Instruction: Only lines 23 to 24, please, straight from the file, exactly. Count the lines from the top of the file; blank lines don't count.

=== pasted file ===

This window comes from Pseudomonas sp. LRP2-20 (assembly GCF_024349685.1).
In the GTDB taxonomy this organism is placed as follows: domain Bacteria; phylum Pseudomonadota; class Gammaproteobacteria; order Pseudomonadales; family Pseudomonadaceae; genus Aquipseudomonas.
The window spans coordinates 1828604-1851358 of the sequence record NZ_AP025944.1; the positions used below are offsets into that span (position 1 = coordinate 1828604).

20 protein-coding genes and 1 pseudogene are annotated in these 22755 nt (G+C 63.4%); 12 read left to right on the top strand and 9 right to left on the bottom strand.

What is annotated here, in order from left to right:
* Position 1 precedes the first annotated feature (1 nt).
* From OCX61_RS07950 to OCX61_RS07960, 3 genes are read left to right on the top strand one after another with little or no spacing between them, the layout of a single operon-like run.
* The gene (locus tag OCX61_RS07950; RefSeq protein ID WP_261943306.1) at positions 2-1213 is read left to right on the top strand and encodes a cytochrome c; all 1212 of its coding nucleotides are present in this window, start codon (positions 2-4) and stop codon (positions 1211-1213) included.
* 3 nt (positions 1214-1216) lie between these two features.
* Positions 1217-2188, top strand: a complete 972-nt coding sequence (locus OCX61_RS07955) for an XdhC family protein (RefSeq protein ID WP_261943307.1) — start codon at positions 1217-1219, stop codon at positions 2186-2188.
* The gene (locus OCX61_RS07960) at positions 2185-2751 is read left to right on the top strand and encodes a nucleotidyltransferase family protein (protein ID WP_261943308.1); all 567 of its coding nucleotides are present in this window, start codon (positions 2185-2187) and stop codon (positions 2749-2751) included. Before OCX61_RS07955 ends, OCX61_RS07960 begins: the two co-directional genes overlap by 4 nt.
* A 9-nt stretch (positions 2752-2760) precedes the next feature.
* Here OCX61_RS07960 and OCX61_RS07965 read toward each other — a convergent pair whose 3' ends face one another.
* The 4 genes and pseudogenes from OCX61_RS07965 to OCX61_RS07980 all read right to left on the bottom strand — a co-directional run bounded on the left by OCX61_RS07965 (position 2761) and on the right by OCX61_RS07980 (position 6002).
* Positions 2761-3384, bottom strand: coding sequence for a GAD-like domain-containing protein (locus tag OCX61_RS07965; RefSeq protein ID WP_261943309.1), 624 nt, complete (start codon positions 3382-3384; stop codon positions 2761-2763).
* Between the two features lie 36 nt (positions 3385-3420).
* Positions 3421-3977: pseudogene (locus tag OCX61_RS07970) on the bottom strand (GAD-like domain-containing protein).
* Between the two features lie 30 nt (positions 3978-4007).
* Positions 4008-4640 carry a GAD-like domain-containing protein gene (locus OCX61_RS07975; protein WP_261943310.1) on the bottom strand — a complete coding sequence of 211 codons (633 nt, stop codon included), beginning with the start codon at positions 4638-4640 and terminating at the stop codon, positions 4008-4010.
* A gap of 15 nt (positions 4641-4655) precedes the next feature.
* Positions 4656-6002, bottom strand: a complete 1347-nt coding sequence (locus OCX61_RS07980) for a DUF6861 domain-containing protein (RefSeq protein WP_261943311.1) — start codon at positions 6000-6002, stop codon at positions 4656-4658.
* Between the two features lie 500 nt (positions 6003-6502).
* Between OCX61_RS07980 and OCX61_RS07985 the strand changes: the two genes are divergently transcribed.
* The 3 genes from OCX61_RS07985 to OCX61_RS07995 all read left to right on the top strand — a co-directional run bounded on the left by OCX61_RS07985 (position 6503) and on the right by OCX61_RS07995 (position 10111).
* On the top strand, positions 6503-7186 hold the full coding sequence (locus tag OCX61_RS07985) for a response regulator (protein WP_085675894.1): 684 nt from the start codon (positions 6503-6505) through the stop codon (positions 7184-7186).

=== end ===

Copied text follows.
* Between OCX61_RS07980 and OCX61_RS07985 the strand changes: the two genes are divergently transcribed.
* The 3 genes from OCX61_RS07985 to OCX61_RS07995 all read left to right on the top strand — a co-directional run bounded on the left by OCX61_RS07985 (position 6503) and on the right by OCX61_RS07995 (position 10111).